Why the chosen ones?
The choice of Honor View 20 was very thoughtful. Given my work and hobby, I wanted a mobile gaming. However, I refused to dispense with other functions that I consider decisive in a phone, such as the best camera, autonomy, screen quality and aesthetics. It's about personal tastes, but I'm not attracted to gaming mobiles that look like gaming mobiles. I want a nice phone, but that doesn't clash in any environment. I do not want LEDs, external fans and housings that suggest that at any time they can be transformed into a Decepticon. I chose the Honor for having the best hardware of the moment, its very contained price and its aesthetics, with a beautiful metal case and a perforated front camera on the screen that now seems more common, but that at the time of purchase I loved it , making me forget the nasty "bangs" or notch of the previous generation.
I chose the Samsung S10e among the phones available for work because I have always liked Samsung and it fulfilled everything I could ask for. A beautiful aesthetic, also with the front camera perforated on the screen, 3.5-inch headphone jack, SD memory slot, an excellent camera and an AMOLED HDR10 screen that has me in love.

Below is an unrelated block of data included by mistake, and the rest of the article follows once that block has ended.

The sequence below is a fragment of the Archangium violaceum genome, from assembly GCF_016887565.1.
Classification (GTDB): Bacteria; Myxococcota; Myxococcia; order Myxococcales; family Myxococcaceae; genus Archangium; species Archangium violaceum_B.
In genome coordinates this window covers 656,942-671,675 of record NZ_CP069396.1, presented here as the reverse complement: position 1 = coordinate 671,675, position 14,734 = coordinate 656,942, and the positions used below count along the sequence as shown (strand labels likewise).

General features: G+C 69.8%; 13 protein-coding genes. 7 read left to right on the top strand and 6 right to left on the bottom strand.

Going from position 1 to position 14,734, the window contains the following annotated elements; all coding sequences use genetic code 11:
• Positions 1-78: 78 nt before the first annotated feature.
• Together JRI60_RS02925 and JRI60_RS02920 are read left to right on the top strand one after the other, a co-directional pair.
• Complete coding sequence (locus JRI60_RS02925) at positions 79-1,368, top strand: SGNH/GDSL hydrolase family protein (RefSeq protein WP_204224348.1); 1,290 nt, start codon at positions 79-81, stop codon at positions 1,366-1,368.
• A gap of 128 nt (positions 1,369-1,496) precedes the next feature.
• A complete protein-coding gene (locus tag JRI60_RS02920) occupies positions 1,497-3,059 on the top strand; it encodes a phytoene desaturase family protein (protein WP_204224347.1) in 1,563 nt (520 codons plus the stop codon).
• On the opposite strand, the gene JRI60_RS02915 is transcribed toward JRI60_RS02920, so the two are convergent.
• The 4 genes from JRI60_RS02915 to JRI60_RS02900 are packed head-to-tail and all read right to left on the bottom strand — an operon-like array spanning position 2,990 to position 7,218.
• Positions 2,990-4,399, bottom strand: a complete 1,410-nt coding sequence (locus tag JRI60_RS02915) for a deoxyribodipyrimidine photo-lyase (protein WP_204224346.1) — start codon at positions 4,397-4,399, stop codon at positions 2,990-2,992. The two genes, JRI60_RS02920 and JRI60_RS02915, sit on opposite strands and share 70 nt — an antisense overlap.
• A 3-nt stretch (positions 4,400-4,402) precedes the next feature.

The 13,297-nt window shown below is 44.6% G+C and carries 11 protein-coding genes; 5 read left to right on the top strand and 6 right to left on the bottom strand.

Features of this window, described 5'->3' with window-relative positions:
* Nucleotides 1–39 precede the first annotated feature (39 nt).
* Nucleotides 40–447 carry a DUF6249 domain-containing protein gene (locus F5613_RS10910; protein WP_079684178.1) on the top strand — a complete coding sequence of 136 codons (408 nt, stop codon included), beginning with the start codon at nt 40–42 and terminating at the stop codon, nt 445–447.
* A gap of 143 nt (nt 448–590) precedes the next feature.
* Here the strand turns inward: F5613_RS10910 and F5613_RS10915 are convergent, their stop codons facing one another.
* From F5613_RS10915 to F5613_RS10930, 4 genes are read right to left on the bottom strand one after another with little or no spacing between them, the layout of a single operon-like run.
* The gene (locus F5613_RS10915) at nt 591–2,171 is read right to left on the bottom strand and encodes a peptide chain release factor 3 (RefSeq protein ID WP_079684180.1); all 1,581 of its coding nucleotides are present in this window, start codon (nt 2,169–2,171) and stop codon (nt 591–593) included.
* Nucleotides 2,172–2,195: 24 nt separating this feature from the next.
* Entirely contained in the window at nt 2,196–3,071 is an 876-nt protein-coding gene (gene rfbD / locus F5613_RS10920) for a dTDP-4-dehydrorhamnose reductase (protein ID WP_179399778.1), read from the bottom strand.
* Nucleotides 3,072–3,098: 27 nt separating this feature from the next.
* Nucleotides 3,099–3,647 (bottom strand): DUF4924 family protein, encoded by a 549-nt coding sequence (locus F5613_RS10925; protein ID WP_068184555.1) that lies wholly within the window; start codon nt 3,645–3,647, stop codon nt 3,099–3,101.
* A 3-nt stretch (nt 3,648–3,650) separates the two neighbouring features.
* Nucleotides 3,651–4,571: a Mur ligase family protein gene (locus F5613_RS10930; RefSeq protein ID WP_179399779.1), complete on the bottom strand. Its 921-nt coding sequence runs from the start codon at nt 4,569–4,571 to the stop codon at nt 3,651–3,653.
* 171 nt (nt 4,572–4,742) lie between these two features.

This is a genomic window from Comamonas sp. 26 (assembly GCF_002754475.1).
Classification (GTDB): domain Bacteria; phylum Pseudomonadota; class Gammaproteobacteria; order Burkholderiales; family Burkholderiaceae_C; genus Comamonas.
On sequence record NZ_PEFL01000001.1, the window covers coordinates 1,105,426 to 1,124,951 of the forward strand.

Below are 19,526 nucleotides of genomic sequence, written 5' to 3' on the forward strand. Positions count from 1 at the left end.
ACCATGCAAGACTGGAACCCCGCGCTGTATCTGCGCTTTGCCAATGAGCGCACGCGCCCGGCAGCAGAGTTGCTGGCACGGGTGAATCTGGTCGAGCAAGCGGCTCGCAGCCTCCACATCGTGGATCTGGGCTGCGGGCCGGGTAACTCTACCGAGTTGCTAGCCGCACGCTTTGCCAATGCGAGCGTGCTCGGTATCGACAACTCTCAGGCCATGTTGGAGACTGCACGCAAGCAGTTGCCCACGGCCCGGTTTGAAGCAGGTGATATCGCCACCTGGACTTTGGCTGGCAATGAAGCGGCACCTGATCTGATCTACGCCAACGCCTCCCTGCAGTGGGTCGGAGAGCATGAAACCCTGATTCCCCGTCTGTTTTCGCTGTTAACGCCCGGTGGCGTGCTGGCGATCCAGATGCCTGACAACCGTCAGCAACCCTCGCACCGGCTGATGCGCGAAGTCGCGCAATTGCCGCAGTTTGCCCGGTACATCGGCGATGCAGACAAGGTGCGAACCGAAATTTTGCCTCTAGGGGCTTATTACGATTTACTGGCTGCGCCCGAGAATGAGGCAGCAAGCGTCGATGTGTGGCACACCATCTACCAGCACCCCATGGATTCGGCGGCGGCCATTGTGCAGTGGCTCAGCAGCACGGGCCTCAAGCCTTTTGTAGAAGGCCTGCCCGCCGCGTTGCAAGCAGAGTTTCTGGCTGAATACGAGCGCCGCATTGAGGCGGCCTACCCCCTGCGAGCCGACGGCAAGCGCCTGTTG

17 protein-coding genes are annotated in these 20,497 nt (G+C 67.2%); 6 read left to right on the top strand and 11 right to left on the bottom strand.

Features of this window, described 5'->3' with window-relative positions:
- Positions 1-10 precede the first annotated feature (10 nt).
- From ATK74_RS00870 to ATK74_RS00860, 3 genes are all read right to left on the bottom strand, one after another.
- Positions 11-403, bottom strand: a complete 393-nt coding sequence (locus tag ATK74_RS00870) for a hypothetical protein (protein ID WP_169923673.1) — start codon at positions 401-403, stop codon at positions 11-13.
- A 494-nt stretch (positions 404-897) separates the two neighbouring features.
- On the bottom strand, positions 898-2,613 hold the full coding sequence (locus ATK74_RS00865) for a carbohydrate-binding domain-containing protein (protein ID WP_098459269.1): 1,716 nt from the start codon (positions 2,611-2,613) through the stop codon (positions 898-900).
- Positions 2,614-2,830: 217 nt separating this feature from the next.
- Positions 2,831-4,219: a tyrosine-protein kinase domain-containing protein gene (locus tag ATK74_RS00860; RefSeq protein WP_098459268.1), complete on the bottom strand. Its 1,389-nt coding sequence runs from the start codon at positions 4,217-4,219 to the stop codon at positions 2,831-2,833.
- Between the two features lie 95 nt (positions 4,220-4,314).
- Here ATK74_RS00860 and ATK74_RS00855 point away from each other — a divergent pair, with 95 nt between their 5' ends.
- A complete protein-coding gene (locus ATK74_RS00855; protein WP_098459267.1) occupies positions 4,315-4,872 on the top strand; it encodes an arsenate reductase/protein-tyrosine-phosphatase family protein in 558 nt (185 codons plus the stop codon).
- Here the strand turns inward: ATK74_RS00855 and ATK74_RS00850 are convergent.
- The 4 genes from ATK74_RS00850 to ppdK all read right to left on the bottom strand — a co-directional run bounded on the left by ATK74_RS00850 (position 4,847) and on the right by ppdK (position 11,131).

As for the Honor 8X, honestly, I looked for the phone that had the best performance, as new as possible and with a young aesthetic … below the € 200 that I had as a spending ceiling.
If we compare the two “big” phones, their hardware is practically identical, which is ideal for focusing on the supposed advantages of the “gaming” extras. Both have state-of-the-art processors, both built on 7nm technology. The Honor mounts a new Kirin 980, 6G of RAM and a GPU Mali G-76 MP10, while the Samsung mounts a Snapdragon 855, 6 GB of RAM and a GPU Mali G-76MP12. Clean, both phones have the hardware cap for this generation of 2019.